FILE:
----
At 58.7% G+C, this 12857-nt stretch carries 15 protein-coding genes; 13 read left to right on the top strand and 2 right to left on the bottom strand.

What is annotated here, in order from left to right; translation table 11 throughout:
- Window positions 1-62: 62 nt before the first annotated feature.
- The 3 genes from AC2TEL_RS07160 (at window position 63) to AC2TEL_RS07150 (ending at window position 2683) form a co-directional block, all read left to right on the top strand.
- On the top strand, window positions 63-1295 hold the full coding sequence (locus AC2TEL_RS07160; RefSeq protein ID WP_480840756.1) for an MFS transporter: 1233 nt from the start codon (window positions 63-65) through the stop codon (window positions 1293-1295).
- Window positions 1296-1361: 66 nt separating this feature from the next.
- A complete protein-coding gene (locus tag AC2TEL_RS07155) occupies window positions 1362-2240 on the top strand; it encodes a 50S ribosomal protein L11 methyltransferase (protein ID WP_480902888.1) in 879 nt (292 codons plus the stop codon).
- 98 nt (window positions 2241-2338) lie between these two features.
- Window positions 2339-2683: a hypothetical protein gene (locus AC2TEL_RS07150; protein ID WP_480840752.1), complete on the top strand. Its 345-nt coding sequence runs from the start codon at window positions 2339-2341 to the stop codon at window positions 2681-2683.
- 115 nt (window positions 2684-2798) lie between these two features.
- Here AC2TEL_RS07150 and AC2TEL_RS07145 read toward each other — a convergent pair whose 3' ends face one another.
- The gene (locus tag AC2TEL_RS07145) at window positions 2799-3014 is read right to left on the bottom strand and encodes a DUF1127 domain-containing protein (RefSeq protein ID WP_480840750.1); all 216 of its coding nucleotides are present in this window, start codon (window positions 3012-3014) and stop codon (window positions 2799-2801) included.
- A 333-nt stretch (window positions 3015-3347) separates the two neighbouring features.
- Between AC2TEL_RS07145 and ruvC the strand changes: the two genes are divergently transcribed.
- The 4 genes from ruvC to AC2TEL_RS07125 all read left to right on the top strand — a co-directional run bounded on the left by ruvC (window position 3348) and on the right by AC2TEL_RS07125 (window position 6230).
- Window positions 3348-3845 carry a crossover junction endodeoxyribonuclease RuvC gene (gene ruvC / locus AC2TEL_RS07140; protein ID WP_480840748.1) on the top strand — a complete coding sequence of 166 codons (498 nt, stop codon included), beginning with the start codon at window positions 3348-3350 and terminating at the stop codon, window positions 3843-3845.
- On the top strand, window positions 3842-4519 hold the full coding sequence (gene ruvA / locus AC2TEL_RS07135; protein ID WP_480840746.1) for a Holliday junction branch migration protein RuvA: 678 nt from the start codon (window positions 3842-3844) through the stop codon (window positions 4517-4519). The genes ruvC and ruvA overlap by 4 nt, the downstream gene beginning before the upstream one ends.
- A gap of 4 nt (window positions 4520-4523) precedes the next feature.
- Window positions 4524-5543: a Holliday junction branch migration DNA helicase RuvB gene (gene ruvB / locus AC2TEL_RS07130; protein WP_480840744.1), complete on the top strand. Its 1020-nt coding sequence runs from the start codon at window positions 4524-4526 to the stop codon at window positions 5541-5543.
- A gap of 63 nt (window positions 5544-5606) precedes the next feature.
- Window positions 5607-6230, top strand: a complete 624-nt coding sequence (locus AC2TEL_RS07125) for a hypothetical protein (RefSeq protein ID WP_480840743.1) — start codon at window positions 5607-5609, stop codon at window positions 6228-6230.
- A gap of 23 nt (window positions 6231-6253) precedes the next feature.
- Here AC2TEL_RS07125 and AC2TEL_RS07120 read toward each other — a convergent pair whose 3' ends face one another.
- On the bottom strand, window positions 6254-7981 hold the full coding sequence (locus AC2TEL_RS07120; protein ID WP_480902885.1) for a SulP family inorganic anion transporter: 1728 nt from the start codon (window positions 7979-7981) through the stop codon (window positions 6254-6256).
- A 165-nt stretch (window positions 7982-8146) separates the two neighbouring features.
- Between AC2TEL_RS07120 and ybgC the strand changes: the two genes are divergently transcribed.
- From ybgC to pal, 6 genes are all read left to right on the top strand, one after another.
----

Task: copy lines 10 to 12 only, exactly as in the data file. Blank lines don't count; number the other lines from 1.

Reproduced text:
- 115 nt (window positions 2684-2798) lie between these two features.
- Here AC2TEL_RS07150 and AC2TEL_RS07145 read toward each other — a convergent pair whose 3' ends face one another.
- The gene (locus tag AC2TEL_RS07145) at window positions 2799-3014 is read right to left on the bottom strand and encodes a DUF1127 domain-containing protein (RefSeq protein ID WP_480840750.1); all 216 of its coding nucleotides are present in this window, start codon (window positions 3012-3014) and stop codon (window positions 2799-2801) included.